- A warm welcome. Extend a thank you and congratulations for accepting the job offer. You could even record a personalized video message from HR or their direct supervisor to really make new employees feel welcomed and excited for their first day.
- A gift. At companies that operate on-site, you might leave welcome gifts on a new employee’s desk. For remote employees, consider sending a welcome gift to their home address instead. Whether it’s a signed welcome card or a box of company swag, the gesture of sending something nice before new employees start shows them that you care.
- Equipment. If your company provides equipment, like a work laptop or phone, make sure to ship all hardware and supplies to your new hires before they start.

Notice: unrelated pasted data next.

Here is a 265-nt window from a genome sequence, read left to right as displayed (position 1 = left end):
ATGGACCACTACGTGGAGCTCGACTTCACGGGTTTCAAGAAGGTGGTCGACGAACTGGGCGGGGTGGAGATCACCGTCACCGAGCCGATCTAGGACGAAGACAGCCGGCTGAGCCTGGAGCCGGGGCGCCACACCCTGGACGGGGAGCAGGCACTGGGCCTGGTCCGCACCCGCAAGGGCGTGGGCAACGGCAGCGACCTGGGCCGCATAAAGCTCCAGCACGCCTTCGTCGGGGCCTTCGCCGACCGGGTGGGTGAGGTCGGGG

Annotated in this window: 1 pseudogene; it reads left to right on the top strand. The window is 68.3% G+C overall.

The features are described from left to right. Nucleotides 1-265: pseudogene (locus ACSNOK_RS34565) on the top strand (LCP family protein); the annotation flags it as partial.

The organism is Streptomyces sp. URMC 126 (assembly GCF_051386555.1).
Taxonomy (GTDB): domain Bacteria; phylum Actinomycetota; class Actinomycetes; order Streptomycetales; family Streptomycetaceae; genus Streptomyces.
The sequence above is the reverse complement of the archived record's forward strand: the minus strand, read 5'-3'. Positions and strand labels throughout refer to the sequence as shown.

- Email login. Assign your new hire a company email address and login credentials and explain how they can access your digital workplace.
- Employee handbook. Send a copy of your company handbook during pre-boarding to introduce your new hires to how your organization works. Your onboarding process should then reinforce work expectations and company values after new employees start.
- Official start date and time. Fully remote companies often operate asynchronously, as employees don’t all live in the same timezone. However, new employees often need extra support in real time. Coordinate with new hires and their managers to find a start time that aligns with everyone’s schedules. Then, communicate that start date and time to your new employees and make sure there will be internal support ready to welcome them.
- What to expect on their first day. Explain what your new hire will be doing on their first day of work. This helps calm those first-day jitters because the new hire knows what will be expected from them.